During the first month of the Major League baseball season, seventeen MLB pitchers had (or will soon be having) their ulnar collateral ligament in their pitching arm reconstructed surgically. This procedure, commonly as “Tommy John” surgery, named after the first person to have this procedure in 1974. (My friend Brent Strom was the second.)
The 2014 season may well surpass 2012, when at 46 TJ surgeries were reported among Major League pitchers (as reported by mlbreports.com).
Why the huge increase in the number of these injuries? No one knows the all of the reasons, but the most basic answer is that parts of a body (or a machine) break when the workload exceeds the strength and readiness of the (body) part to handle that stress. There are many similarities when comparing a most peoples’ bodies, especially when they are younger. But over time, different genetics, different (offseason, preseason, and in-season) preparation and exercise activity, different nutrition, different rest patterns, different illnesses and injuries, different workloads and just plain randomness makes for different results. Everyone’s body is unique and one of a kind.
You’d think that Major League Baseball teams, profitable businesses all worth hundreds of millions of dollars, would protect their most valuable assets, ones that have the most influence on whether they win or lose. After all, winning games means more fans, more people in seats, more food, drink, souvenirs and parking – overall a more valuable business. These professional pitchers are guided and watched, yet they keep breaking anyway.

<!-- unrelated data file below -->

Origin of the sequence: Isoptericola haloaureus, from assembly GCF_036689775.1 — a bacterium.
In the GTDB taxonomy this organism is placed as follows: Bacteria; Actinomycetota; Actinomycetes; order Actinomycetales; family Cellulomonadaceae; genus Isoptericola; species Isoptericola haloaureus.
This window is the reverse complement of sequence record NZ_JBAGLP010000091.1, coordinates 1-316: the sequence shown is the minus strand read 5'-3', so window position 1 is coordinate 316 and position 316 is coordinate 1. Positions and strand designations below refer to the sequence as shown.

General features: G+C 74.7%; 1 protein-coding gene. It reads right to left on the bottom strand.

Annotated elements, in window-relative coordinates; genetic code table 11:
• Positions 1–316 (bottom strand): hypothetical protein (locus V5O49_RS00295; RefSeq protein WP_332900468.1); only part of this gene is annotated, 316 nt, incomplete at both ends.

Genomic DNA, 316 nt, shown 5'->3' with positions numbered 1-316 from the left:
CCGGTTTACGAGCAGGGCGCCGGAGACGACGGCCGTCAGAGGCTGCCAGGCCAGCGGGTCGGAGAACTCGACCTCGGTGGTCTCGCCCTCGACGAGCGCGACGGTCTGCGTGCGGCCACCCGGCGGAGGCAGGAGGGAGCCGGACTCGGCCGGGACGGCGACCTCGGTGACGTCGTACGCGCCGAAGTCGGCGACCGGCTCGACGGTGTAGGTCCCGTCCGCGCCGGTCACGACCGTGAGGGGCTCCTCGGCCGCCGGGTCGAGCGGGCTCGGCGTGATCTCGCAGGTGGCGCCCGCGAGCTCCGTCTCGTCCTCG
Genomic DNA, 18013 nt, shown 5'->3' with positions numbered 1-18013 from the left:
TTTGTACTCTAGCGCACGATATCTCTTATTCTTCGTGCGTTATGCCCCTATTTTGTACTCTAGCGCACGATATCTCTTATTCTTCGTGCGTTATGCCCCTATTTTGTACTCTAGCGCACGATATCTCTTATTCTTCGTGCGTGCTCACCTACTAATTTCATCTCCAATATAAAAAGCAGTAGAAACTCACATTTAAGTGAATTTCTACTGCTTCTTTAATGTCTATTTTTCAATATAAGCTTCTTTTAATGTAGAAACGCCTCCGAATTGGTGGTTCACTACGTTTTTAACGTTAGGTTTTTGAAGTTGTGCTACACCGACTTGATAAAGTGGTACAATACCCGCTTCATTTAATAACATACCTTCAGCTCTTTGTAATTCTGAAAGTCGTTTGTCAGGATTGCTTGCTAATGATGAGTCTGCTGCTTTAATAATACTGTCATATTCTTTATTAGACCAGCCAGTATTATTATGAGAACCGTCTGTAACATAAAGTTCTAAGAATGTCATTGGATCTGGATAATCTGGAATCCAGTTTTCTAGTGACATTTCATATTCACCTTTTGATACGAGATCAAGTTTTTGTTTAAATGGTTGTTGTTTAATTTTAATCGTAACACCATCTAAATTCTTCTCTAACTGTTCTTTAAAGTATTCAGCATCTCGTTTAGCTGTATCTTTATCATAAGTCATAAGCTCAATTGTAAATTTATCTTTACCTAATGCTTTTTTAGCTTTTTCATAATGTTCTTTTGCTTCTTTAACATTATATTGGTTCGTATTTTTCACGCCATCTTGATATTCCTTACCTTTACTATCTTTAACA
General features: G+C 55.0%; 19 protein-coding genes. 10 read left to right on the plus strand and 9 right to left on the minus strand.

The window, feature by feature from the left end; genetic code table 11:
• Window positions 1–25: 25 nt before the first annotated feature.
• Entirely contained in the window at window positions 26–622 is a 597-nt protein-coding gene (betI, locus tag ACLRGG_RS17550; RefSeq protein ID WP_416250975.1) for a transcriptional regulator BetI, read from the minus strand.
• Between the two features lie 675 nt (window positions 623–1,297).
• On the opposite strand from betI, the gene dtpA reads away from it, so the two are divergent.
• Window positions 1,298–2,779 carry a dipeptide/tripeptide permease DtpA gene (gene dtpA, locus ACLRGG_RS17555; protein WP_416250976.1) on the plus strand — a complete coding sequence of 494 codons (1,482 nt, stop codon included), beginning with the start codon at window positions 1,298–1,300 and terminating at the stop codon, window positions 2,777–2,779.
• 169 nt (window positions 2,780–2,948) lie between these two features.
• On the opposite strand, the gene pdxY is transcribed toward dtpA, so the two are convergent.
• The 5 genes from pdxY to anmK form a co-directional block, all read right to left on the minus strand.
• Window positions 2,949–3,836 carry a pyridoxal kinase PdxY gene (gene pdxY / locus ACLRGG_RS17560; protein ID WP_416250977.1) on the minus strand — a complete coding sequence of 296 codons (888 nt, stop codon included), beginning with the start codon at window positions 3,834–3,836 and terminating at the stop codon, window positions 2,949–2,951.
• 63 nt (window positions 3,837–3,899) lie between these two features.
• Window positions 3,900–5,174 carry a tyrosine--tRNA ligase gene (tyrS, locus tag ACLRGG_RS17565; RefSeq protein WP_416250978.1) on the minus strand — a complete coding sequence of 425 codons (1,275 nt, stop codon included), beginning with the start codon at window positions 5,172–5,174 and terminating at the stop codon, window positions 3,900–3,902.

MLB coaches and executives say it’s because of overuse at younger ages, lack of a good “lifting” program, poor mechanics, and lots of other reasons that have varying levels of truth to them. But the fact is there is no major league club really understands. There is no major league club that avoids the sting of TJ.
The UCL is small and not designed to create enough force to throw. Ligaments connect bones and stabilize joints. Muscles are larger and direct significant force in a direction – they are far better designed to do that than ligaments. So the more you learn to move in a way that uses your muscles rather than the ligaments to throw, the less likely you’ll rupture your UCL. This is frequently referred to as “mechanics,” but its more accurately should be called the art of movement efficiency.
Here are some principles that may help you avoid the plague of Tommy John surgery for your pitchers.
- Strengthening the surrounding muscles and tissues with exercises helps them take on the workload of throwing. Most exercises should use several groups of muscles at once (as you do in throwing) and involve a rotational movement of your body (again, like throwing). This is integration of muscle groups, just like the sport, and is much more effective than isolation, as many lifting programs are structured.
- Performing movements or exercises that give your joints greater freedom of movement then the energy you create be transferred more efficiently. Unfortunately, most people think stretches help open the joints, but most stretches you see typically just pull on tendons rather than opening your joints. Among several sources, I suggest you look into Z Health and several types of yoga.
- Preparing each athlete with a throwing program is essential. So many pitching coaches feel that rest is the key factor in assuring pitching health. Do you think marathon runners are better able to complete a race if they sit four days in between training runs? Of course not. Pitchers need a throwing program that gives him a build-up of quantity of throws. A well thought out throwing program builds up a pitcher’s ability to throw a significant amount with most efficiency, makes them perform better and stay healthier.
Next time – specifics to help your pitchers avoid TJ and pitch better